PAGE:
You won’t be burning an hour’s worth of calories in 4, or 10, or even 20 minutes, but there are benefits of high-er intensity interval training that are real.

  • You’ll see greater gains from your workouts because, due to the higher intensity you’ll be accomplishing more at any given time (2,3,4,5). You’ll get better at your sport with more power and more speed, and greater cardiovascular ability (1).
  • You’ll burn more calories during your workout. When you add bursts of high intensity, naturally you push harder than you would during steady state exercise. These higher workout levels lead to greater calorie burn during and after the workout (2,3,4,5,6).  Think of it like a sliding scale. The harder you work, the more calories you’ll burn in the same amount of time. I covered that in my last article here.
  • You’ll train your muscles to use fat more efficiently. In fact, the fitter we get, the more fat we burn at all intensity levels  (1,3, 5,6).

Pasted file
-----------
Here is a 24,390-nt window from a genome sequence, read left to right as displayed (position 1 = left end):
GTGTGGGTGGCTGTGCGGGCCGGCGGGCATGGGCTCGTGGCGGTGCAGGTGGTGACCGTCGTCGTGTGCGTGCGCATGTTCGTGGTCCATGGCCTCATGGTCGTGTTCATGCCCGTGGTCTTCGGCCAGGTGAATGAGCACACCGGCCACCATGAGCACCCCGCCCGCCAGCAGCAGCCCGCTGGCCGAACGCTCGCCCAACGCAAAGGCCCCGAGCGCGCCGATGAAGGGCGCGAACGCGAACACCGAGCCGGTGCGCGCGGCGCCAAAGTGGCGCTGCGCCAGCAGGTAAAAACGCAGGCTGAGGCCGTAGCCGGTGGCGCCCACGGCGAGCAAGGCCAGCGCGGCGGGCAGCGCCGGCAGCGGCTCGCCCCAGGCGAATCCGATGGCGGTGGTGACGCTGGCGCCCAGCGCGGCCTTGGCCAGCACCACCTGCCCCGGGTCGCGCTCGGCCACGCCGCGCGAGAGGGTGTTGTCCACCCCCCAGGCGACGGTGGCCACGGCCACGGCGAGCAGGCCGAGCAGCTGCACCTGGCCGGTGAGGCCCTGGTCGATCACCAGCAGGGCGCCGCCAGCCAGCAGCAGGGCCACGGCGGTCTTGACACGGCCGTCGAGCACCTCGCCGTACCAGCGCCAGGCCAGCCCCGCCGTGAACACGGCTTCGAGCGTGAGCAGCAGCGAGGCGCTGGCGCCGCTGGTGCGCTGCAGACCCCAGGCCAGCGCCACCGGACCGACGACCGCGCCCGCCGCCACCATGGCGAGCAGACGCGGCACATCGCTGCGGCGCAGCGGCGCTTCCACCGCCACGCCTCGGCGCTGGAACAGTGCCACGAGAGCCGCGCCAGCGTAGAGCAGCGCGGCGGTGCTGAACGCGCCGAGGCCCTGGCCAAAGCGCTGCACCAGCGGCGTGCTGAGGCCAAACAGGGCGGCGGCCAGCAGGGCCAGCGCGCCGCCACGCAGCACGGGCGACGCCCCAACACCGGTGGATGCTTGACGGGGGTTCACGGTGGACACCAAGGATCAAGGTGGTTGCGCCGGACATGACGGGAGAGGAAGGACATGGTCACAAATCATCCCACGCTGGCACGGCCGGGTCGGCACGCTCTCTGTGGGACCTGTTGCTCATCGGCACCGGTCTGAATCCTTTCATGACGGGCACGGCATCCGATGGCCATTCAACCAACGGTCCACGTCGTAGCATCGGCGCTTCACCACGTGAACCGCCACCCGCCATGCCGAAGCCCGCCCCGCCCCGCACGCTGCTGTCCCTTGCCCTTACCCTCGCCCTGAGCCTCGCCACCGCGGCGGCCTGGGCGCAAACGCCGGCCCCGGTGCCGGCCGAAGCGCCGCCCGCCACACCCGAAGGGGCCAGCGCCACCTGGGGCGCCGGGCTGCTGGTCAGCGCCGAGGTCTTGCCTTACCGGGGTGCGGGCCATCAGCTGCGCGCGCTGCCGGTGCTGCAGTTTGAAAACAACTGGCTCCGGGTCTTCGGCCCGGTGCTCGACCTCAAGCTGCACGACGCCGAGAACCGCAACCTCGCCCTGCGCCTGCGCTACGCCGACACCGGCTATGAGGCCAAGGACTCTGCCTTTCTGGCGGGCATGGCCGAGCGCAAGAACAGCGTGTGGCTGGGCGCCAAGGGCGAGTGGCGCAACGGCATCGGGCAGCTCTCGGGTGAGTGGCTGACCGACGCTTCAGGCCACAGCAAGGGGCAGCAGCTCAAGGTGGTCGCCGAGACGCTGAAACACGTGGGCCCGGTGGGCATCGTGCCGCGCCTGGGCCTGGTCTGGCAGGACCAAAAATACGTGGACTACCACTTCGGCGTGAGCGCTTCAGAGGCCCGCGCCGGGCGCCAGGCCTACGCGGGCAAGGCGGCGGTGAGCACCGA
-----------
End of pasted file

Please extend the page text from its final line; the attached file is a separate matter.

One thing’s for sure, if you go for an hour, or even 30 minutes, and add some high intensity bouts, you’re going to burn more calories and get more benefits than if you go for that same amount of time without them.

This is the second of three articles. In my next article, find out if you’re ready for HIIT

and get an outline of the signature HIIT program I build for clients based on their own, personal physical needs. Click here to read.

Read the first post here.

I lead clients

through the basics of foundational fitness and into higher intensity fitness levels in a safe and effective way in one-on-one training and coaching. In my upcoming, online group class Mind Body Blast, we have a high intensity component where students learn and practice a safe and effective way of increasing the exercise intensity with my guidance. If this sounds like something you’re interested in, contact me, or head over to the Mind Body Blast Class Site and check out the class that’s starting soon.

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References for this article can be found here.